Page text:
General Information about the Land Court Process
The Land Court is located on level 8 of the Brisbane Magistrates Court building at 363 George Street. To see the location of the Court online, click here.
Although the Court is based in Brisbane, members regularly travel to regional courthouses to conduct hearings. If the subject land of a case is located regionally, the Court will usually conduct the hearing at the nearest courthouse. However, the Court conducts directions hearings, reviews, and hearing reviews in Brisbane with regionally-located parties appearing by phone.
You can contact the Court:
- by email, at Landcourt@justice.qld.gov.au;
- by phone, on (07) 3738 7199; or
- by post, at GPO Box 5266, Brisbane QLD 4001.
If you are contacting the Court about a current case, use email or post. You must copy in the other parties to any correspondence you send. A Member of the Court cannot have contact with any party without the other parties’ knowledge and consent.
If your case is scheduled in court within the next 48 hours and you contact the Court with an urgent request, unless you have been told otherwise, assume that the request has not been granted.
Requesting a review
If you want the Court to review the directions for your case and it is not already listed for review, you must give at least two business days’ written notice to the Land Court Registry and to the other parties of:
- the proposed date for review;
- the reasons for the request; and
- the proposed directions.
When to contact the Land Court Registry, and when to contact associates
Associates assist Land Court members and the President. Associates may contact the parties during a case on behalf of their member.
You may contact associates directly if:
- it is in response to an email from the associate;
- the email is sent with the consent of all other parties and they are copied in to the email; or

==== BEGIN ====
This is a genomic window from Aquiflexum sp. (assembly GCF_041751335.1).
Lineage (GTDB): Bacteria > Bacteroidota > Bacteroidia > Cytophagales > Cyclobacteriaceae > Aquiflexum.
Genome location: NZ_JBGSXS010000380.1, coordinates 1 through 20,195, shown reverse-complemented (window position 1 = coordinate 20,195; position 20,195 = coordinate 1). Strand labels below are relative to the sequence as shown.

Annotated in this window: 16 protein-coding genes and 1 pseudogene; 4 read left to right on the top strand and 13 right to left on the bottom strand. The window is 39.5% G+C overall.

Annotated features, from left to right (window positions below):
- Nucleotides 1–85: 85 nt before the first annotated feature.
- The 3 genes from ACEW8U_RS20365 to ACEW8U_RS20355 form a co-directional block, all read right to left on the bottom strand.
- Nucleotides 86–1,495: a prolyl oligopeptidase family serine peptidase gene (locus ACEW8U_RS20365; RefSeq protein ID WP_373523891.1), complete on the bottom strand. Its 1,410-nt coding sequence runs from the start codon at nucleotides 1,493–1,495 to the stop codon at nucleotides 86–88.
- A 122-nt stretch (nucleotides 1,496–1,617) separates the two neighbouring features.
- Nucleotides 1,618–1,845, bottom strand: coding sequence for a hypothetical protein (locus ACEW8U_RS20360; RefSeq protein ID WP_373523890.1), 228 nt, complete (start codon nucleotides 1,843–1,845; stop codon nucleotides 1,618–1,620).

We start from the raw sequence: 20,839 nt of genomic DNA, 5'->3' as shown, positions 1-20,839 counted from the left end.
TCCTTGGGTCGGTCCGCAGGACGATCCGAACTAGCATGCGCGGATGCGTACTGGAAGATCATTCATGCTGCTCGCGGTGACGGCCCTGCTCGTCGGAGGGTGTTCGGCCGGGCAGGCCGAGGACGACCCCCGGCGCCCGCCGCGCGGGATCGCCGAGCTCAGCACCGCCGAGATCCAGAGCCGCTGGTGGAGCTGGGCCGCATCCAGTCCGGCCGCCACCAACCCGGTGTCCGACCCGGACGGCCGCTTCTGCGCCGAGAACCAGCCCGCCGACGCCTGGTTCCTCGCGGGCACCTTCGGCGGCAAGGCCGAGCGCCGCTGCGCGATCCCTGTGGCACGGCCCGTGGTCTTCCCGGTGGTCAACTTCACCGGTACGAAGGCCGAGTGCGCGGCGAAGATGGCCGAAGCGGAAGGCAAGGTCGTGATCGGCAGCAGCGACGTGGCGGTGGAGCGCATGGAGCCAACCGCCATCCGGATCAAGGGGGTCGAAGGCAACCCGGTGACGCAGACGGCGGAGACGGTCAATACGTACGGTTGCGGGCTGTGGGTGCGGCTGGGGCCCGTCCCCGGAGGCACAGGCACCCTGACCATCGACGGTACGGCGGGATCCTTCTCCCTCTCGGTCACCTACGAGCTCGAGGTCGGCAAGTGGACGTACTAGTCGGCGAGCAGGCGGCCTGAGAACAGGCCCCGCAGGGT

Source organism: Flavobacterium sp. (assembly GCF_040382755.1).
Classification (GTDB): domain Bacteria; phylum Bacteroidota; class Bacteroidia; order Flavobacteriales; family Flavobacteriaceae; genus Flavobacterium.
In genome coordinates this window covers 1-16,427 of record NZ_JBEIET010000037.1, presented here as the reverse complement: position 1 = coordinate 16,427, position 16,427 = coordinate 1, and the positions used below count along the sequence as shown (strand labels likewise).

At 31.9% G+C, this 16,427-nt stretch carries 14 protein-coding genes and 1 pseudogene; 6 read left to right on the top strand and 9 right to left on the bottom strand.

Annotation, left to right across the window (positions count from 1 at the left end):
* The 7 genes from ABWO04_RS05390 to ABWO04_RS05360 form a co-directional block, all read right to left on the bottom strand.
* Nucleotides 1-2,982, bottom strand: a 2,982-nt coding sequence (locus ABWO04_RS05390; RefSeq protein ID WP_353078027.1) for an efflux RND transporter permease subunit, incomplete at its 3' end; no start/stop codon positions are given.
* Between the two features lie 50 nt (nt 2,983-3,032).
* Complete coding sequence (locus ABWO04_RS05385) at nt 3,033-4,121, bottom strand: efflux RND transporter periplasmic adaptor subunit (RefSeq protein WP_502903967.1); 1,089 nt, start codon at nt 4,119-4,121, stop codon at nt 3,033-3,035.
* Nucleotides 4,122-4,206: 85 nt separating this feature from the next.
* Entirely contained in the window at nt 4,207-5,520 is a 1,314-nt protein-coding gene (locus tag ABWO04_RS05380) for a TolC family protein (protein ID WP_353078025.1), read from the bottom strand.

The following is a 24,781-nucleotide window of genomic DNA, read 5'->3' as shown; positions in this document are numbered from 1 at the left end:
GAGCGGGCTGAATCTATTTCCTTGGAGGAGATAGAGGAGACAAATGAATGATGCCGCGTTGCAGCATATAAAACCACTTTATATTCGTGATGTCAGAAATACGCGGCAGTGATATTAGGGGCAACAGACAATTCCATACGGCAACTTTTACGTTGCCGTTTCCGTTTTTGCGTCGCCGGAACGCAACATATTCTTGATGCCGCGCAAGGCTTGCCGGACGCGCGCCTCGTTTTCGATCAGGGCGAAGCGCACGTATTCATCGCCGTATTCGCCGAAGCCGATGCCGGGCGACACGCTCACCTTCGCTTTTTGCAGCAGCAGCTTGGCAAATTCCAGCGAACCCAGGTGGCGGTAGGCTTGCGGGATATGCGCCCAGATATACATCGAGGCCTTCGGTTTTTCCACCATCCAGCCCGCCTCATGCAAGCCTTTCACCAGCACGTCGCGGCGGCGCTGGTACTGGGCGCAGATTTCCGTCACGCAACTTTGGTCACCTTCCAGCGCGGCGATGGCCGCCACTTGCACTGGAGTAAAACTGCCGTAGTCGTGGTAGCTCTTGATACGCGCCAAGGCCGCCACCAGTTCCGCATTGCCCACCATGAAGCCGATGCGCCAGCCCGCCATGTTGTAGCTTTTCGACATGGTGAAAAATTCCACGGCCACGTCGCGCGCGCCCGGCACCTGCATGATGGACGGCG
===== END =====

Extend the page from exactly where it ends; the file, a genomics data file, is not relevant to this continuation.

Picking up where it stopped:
- the member or President has requested that you contact them.
In all other cases, contact the Land Court Registry.
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The application or appeal will include information about what you need to do and when you need to do it. You will need to file a notice of representation click here, so the Court knows how to contact you and whether you will be representing yourself or be represented by a lawyer or an agent.
The Court will make directions, which are court orders that state what each party must do to prepare the case. For example, the Court may make directions requiring the parties to disclose documents, file evidence, or engage in alternative dispute resolution.
The Court has developed a set of Model Directions which it uses to formulate directions. The Court encourages parties to read and refer to the Model Directions. This will help you understand the kinds of directions the Court will make. The Court will usually make directions at a directions hearing or review.
Your first attendance at court will usually be a directions hearing. The Registry will send you a notice of the date and time for a directions hearing. At a directions hearing, the Court makes directions about the case. The focus is on preparing to resolve the case, not on hearing arguments about the matters in dispute. The Court will not deal with the merits of a case at a directions hearing.
Watch this video to prepare for your review or directions hearing via video conference
Reviews are court appearances which occur after a directions hearing. At a review, the Court may:
- make further directions;
- address non-compliance with directions; or
- request an update from the parties about the progress of a case.
Similar to a directions hearing, the Court will not deal with the merits of a case at a review.
You and the other parties in a case may agree on proposed directions (“consent directions”). If the parties would like the Court to make consent directions, they may contact the Court by email, or propose the directions at a directions hearing or review.
To request consent directions by email, write to Landcourt@justice.qld.gov.au, with all other parties copied in. Include:
- the reasons for the request;
- the proposed directions; and
- confirmation that the other parties consent to the directions being made.
If you request consent directions within 48 hours of a directions hearing or review, assume that your request has not been granted unless you receive an email response to the contrary.
If you are unable to attend court in person, email the Court to request permission to appear by phone, and include your best phone contact.